Skip to main content
Tell your legislator to say NO to the Governor’s permanent Corporate Transit Fee. SEND A MESSAGE

The aftershocks of Gov. Phil Murphy’s decision last week to torpedo a bill that would have provided much-needed payroll tax relief for small businesses reverberated in multiple media stories this week.

In ROI-NJ, Senator Vin Gopal – one of the sponsors of the bill that would have provided tax credits to offset some of the $1 billion unemployment tax increase – told Editor Tom Bergeron that despite Murphy’s 11th hour demand that the Senate take the bill off the board on July 29, he was optimistic that help would be coming in the near future.

“We’re going to try to work out a bill in September, which the Governor’s Office has said they’ll be receptive to working on,” Gopal said. “There’s still a lot of money (available) — and it doesn’t have to go through the budget process.

“I have a feeling there’s going to be a lot of financial pieces done in September, October, November, December on a variety of things, as we have in past years.”

NJBIA Vice President of Government Affairs Christopher Emigholz told Bergeron that Murphy’s decision to impose a $1 billion UI tax on business for a shutdown it did not create – and not use federal recovery dollars or tax credits to offset it – leaves another mark on the state’s already established anti-business reputation.

“This is a competitiveness issue, because the majority of states in the nation said, ‘We don’t want businesses to pay more taxes because of a pandemic; that wasn’t their fault,’” he said. “If you’re one of those states that doesn’t choose to do that, what are you telling businesses?”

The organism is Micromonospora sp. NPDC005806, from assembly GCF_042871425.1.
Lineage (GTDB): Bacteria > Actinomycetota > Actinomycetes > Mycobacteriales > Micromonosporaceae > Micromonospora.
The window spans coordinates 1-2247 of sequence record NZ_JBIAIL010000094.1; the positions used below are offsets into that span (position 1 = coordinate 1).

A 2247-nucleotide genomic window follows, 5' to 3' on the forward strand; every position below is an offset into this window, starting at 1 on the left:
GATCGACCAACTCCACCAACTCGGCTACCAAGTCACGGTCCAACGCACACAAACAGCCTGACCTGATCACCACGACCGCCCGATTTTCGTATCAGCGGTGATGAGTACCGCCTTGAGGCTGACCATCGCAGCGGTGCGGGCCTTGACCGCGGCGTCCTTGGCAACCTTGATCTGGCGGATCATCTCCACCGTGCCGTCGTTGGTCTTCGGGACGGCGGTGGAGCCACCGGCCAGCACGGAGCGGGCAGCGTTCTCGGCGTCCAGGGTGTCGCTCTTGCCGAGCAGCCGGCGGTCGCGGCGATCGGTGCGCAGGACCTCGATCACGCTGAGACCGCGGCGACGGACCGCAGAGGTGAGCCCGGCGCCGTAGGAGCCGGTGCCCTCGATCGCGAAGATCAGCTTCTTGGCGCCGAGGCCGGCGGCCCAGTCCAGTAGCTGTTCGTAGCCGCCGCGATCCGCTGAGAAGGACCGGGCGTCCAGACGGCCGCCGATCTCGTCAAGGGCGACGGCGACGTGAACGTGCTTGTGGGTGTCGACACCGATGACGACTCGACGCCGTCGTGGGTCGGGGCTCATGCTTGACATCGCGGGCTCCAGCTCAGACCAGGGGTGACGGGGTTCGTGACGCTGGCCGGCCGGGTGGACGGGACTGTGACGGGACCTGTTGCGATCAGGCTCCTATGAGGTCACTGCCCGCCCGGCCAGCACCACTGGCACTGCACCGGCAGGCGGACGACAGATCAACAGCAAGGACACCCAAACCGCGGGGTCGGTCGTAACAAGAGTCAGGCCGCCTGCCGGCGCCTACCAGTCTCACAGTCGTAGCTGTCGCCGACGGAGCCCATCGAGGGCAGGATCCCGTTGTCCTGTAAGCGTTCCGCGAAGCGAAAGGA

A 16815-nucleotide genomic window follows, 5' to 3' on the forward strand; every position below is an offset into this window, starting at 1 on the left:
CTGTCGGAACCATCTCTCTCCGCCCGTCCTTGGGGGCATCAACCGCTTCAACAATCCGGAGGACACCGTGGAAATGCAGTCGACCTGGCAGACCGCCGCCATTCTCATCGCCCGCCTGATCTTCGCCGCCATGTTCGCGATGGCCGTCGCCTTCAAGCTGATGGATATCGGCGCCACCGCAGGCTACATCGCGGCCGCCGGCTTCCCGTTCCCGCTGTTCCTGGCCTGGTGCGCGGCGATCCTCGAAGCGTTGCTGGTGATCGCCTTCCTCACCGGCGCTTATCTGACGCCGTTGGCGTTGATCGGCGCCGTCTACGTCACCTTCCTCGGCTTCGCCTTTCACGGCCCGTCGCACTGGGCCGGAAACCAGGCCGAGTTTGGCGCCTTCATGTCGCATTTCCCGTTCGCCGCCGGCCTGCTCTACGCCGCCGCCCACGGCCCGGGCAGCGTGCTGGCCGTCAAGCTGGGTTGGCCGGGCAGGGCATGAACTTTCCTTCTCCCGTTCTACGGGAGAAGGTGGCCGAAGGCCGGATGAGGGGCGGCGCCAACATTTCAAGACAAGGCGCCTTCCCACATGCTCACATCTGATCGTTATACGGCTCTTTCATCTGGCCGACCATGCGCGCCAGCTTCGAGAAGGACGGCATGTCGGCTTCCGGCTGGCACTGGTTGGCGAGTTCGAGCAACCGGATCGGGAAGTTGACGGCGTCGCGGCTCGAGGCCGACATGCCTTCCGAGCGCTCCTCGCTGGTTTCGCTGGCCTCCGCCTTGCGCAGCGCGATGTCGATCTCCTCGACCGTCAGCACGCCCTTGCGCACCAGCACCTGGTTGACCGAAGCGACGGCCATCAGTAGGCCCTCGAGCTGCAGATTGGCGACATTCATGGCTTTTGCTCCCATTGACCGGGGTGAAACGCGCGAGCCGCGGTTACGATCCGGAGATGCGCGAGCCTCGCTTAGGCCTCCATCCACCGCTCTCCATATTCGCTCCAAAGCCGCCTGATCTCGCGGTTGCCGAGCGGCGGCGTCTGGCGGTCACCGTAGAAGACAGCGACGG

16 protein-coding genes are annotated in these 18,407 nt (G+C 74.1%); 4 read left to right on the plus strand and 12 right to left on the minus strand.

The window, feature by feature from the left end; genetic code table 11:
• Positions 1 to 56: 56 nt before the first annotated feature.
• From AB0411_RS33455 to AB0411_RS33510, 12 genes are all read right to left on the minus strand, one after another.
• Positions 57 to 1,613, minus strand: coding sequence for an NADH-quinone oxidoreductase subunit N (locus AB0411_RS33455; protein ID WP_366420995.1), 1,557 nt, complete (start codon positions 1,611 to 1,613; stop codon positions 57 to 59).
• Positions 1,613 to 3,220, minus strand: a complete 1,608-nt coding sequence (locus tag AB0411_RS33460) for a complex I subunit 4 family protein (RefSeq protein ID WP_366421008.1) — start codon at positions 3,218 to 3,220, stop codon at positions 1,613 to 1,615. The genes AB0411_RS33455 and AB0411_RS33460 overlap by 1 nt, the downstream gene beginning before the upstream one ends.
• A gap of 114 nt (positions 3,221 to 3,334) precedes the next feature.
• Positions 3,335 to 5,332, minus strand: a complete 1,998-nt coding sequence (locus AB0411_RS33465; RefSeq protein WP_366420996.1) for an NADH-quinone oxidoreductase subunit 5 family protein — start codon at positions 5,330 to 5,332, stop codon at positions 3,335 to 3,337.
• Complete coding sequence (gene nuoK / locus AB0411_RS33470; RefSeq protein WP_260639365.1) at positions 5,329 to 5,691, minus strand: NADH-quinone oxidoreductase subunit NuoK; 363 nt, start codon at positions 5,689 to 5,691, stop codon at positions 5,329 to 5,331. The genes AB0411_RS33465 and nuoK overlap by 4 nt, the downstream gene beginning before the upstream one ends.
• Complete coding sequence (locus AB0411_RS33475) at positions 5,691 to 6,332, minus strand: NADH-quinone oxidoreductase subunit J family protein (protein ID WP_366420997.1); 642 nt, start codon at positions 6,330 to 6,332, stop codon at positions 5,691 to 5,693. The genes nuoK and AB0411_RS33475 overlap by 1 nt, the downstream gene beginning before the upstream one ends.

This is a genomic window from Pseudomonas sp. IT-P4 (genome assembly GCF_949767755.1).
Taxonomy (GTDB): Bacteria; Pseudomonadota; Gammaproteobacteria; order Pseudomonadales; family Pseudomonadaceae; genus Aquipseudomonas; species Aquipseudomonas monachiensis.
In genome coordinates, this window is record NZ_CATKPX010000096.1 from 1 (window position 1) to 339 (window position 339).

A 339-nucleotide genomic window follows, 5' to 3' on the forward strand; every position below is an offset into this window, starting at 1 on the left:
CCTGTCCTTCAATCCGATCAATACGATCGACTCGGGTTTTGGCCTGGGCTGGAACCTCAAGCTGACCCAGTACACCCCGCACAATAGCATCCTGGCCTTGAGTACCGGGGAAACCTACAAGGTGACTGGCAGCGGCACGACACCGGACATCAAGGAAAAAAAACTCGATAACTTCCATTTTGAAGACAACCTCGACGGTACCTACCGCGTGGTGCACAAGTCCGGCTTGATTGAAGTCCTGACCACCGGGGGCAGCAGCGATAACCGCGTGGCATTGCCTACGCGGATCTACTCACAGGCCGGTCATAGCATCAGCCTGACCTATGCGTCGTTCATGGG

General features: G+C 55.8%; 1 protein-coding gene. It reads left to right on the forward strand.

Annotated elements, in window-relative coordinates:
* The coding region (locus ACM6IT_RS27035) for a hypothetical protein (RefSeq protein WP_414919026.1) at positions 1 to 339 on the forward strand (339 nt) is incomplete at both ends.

On News 12, reporter Alex Zdan spoke to Robert Pluta, owner of Leonardo’s Restaurant in Lawrence Twp, said lawmakers need to do more to help small business, in light of the $1 billion UI tax without providing relief.

“As we small business owners are bussing tables, washing dishes, taking care of our customers – and [the governor] completely ignored the needs of us. He’s making it a very business-unfriendly state,” Pluta says.

NJBIA President and CEO Michele Siekerka told Zdan that “the business community is not feeling any love now, and it’s not fair.”

In another report on NJ Spotlight News, Siekerka explained to correspondent Joanna Gagis that the most recent UI tax increase on July 1– nearly $300 million – will result in an added UI tax of “$100 to a couple of hundreds of dollars on each and every job” for New Jersey businesses.

“This is not a tax on profit. It’s not a tax on sales. It’s a direct on the fact that a job exists,” she said.

Here are other media reports on the UI tax increase from the past week: